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Ultra-thin 'teflon' to reactivate graphene

The sunrise of new graphene derivatives is achieved by chemistry of fluorographene. / Credit : Martin Pykal

Fluorographene is a graphene derivative with fluorine atoms linked to the carbons. Fluorine atoms make fluorographene an electrical insulator. This compound can be imagined as an ultra-thin version of teflon – technically called polytetrafluoroethylene. Teflon is also formed by carbon and fluorine atoms. Hence, both are perfluorocarbons, but with different chemical formulas and structures.

'Despite the chemical similarities, there is a particular difference: fluorographene carries the fluorines bounded to tertiary carbons,' explains Michal Otyepka, a researcher at Graphene Flagship associated member Palacký University (Czech Republic). 'Tertiary carbons are attached to three other carbons, and they are considered the Achilles heel of perfluorocarbons,' adds Otyepka. Researchers took advantage of this chemical vulnerability, and used this material to create new functionalised graphene derivatives.

Normally, the chemical bond between carbon and fluorine is very strong, one of the most difficult to break. That is why perfluorocarbons are very stable and inert products – the very reason why we use Teflon to protect all sort of materials. However, the tertiary fluorine-carbon bond is susceptible to chemical reactions.

'In 2010, we demonstrated that fluorographene can be transformed into graphene, and we attributed this to the presence of this type of carbon-fluorine bond,' explains Otyepka. 'Since then, we have analysed several reaction channels or methods, which allow the elimination of fluorines, as well as their replacement with other chemical elements,' he adds.

Now, researchers within the Graphene Flagship uncovered that different types of solvent can favour different reaction paths. Carefully choosing the solvents for the reaction, chemists can control the chemical composition of the final material. 'This finding, published in the Journal of Physical Chemistry Letters, enables an elegant way for fine tuning the final properties of the graphene derivative,' explains Otyepka.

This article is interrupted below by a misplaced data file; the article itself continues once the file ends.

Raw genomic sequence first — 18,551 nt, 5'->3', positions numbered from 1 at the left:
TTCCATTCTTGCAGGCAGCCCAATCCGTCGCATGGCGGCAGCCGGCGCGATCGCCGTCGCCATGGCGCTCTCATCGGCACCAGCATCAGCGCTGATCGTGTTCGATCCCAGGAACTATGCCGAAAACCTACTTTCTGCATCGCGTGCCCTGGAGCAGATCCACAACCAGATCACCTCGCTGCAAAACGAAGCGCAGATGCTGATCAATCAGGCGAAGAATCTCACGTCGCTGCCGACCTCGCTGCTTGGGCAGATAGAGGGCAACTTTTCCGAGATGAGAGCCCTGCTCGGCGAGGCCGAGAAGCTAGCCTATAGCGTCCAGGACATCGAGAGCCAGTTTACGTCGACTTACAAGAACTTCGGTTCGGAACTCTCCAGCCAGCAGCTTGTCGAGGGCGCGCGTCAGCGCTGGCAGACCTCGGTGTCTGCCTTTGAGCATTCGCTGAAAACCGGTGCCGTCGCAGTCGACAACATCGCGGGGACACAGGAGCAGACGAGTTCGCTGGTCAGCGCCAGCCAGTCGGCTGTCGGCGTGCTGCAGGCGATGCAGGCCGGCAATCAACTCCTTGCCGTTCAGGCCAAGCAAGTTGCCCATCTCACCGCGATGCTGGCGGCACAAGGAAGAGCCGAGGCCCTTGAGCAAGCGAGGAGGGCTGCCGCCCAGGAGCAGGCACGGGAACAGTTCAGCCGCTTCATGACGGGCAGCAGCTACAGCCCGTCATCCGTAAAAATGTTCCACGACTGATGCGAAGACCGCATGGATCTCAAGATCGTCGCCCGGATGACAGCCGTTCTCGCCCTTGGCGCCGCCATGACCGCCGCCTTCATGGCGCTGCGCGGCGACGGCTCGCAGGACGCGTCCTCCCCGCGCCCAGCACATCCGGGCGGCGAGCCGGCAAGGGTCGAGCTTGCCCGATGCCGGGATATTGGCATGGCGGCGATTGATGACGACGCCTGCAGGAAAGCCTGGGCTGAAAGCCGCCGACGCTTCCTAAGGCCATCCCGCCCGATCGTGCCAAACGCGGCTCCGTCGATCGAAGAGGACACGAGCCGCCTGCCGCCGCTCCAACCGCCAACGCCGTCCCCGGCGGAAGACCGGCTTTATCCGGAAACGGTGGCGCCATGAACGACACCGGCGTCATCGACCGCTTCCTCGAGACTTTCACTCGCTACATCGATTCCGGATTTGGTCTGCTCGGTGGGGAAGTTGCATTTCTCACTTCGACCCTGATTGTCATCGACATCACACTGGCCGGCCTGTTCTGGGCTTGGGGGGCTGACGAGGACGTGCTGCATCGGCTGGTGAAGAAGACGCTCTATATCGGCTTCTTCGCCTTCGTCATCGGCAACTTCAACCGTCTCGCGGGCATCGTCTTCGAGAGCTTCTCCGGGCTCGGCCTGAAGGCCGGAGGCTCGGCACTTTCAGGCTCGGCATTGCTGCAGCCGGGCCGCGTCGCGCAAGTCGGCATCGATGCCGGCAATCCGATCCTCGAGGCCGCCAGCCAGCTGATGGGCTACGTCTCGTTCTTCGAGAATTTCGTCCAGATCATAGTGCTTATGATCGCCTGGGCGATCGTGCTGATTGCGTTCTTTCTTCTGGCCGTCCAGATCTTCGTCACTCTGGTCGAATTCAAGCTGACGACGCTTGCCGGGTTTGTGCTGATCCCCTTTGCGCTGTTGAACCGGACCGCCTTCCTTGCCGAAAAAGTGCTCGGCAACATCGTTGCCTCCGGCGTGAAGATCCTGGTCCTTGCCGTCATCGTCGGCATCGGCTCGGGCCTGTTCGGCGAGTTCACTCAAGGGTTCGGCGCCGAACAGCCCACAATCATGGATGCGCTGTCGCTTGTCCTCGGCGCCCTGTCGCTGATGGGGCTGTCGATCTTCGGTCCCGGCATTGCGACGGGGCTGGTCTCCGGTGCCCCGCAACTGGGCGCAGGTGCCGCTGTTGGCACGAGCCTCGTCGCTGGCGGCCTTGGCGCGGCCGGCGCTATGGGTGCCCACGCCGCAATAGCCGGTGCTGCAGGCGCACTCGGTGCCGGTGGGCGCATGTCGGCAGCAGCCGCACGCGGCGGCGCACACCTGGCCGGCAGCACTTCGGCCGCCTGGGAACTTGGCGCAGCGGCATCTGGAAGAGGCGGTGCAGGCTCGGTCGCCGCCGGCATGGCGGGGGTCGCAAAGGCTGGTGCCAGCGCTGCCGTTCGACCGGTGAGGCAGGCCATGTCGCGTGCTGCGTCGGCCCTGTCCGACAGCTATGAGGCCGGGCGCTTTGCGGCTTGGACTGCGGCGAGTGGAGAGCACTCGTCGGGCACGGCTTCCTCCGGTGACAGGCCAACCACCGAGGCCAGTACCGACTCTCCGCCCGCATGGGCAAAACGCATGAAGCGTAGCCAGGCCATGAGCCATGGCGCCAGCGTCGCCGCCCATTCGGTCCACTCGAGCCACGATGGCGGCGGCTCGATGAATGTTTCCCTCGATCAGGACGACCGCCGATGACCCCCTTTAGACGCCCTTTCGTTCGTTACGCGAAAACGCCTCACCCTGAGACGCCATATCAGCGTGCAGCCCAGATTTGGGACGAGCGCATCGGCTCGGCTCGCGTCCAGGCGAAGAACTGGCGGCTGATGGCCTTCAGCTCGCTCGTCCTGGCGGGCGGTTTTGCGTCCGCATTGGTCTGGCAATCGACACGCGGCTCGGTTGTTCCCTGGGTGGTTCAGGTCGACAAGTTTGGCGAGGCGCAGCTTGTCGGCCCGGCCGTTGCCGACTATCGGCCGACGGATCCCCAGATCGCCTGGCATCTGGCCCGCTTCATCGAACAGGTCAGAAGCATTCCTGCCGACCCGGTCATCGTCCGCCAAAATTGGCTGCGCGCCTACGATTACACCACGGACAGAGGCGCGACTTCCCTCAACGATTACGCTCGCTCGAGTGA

This research is part of the European 2DCHEM project (Two-Dimensional Chemistry towards New Graphene Derivatives), a Partnering Project of the Graphene Flagship, whose objective is to understand and control the chemistry of fluorographene and other 2D materials to produce graphene derivatives. These new materials can then be used in a wide spectrum of applications: electrochemical sensing, magnetism, separation technologies, catalysts, and energy storage.

The latest results and future challenges in this field will be presented by Otyepka on September 10th during the Graphene Week 2018, an annual congress co-organised by the Graphene Flagship initiative of the European Union, which this year is held from 10 to 14 September in San Sebastian (Spain).

 

References:
Dagmar Matochová, Miroslav Medved', Aristides Bakandritsos, Tomáš Steklý, Radek Zbořil and Michal Otyepka. "2D Chemistry: Chemical Control of Graphene Derivatization".  J. Phys. Chem. Lett., 2018, 9 (13), pp 3580–3585. DOI: 10.1021/acs.jpclett.8b01596

 

SINC produces scientific news for the European project SCOPE, coordinated by FECYT and funded by the European Union through Horizon 2020, its funding program. The SCOPE mission is to communicate visionary research results of partnering projects in the framework of the Graphene Flagship and the Human Brain Project, as well as to enhance the FET Flagships partnering environment in the European Union.

This is an edited version of a piece produced by SINC under a Creative Commons Licence.


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Publishing date: 11 September 2018 11:06

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